The El Nino Southern Oscillation (ENSO) is a global coupled ocean atmospheric phenomenon. Previous work has associated this atmospheric phenomenon with the disruption of global scale circulation patterns. Previous studies have focused on the disruption of the precipitation patterns. These can cause variability in weather patterns around the world, including, presumably Western New York. It is unclear if these disruptions will impact the coupled small scale system of atmospheric and lake interactions that cause Lake Effect Snow Storms. This study examines the influence of the ENSO phenomena by comparing Lake Effect Snow events for Buffalo, Rochester, and Syracuse to corresponding ENSO phases. First using upper air data, the influence of Synoptic Scale systems were removed from the precipitation record. Using simple statistics tests to compare the sample characteristics of El Nino, La Nina and Neutral phases of ENSO are statistically different from one another.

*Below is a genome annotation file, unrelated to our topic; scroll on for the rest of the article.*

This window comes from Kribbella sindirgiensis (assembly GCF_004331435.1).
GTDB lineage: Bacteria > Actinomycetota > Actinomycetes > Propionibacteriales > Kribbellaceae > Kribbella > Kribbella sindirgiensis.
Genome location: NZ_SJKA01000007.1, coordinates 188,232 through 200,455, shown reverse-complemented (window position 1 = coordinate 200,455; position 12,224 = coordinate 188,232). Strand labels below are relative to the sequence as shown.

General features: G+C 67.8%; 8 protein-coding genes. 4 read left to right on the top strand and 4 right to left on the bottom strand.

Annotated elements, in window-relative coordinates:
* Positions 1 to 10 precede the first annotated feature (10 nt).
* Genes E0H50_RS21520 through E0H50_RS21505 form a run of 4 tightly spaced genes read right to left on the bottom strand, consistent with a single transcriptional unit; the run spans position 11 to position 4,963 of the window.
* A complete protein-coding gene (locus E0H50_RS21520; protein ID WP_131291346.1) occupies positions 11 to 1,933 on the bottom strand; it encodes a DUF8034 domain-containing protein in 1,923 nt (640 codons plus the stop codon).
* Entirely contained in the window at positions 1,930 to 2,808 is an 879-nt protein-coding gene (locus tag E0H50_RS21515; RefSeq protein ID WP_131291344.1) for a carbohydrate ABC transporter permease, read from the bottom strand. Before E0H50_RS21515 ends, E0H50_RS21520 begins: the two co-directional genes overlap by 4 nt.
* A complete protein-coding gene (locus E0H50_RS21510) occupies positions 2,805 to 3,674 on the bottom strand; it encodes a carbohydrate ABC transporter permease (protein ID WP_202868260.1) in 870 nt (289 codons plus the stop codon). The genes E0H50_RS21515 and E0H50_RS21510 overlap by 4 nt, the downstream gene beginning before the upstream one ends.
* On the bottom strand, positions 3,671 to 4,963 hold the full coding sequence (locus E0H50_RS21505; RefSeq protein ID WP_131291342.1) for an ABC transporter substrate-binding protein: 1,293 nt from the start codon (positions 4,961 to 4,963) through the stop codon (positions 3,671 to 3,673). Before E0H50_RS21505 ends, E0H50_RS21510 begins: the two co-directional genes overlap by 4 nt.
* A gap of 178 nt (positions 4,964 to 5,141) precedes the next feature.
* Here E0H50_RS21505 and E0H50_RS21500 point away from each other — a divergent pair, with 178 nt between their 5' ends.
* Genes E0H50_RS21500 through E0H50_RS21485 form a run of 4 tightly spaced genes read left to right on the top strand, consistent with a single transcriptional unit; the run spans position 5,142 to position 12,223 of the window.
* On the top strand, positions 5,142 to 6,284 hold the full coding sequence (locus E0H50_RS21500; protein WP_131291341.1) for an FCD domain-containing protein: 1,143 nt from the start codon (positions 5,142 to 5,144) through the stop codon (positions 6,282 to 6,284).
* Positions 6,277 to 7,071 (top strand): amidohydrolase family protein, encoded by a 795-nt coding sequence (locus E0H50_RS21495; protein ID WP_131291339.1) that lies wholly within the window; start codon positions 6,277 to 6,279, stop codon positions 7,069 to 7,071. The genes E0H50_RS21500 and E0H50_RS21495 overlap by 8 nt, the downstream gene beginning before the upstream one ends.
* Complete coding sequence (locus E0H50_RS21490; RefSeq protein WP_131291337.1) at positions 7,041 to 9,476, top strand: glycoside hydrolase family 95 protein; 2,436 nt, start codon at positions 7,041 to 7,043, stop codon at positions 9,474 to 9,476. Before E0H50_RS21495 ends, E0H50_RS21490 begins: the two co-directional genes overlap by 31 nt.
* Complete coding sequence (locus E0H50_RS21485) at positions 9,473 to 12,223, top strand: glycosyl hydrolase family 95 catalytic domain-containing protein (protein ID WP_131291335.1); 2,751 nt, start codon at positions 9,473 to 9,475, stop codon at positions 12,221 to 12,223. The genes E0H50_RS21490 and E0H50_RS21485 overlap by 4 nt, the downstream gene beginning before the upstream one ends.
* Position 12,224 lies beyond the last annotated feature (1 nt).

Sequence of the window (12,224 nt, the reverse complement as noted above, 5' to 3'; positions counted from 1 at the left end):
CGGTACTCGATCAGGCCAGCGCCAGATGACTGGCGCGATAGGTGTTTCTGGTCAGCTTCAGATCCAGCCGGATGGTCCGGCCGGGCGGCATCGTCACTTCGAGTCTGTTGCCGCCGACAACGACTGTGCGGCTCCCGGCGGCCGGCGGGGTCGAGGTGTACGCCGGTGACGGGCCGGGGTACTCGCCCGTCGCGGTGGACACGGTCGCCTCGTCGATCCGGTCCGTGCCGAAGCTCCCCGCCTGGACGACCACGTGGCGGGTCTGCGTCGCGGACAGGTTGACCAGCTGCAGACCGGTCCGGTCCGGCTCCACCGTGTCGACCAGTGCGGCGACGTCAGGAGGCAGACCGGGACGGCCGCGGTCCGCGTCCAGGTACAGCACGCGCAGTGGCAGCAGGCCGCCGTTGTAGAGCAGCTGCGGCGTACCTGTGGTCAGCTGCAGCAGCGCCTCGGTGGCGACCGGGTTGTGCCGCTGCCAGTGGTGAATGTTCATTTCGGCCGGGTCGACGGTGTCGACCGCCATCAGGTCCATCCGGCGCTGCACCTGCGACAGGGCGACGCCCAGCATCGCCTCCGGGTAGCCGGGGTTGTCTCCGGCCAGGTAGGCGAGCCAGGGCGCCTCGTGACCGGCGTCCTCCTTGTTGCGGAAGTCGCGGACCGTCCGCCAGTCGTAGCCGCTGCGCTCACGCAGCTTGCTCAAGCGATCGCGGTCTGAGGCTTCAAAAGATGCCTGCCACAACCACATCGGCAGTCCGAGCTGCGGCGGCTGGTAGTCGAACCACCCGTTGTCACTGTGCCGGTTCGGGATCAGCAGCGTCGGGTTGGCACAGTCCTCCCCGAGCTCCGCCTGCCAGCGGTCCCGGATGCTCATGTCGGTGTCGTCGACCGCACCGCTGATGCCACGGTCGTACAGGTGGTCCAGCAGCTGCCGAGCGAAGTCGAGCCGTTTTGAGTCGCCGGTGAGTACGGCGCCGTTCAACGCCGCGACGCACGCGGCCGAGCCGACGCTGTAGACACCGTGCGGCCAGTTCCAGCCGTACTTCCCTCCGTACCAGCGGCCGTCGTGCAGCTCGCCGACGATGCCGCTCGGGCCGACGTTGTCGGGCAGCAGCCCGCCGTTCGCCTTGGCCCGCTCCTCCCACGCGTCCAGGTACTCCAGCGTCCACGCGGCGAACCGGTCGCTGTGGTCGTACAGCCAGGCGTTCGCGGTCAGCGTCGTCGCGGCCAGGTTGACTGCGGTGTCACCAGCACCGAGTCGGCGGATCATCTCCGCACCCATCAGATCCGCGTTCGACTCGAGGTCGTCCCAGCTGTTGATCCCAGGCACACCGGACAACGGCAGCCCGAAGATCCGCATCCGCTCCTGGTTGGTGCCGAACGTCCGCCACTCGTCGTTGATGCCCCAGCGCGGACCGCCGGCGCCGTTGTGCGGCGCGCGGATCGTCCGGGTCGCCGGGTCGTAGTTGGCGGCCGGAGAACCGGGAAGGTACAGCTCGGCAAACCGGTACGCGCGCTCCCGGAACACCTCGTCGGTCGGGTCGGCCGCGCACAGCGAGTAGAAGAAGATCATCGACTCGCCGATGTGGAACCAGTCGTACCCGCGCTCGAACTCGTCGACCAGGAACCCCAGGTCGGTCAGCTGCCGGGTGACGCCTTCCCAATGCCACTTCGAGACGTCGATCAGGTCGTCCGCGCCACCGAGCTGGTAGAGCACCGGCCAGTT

|Presenter:||Michael Schlifke (Undergraduate Student)|
|Time:||2 pm (Session III)|
American Democracy Project Lecture: Janet Poppendieck
5 pm - 5:45 pm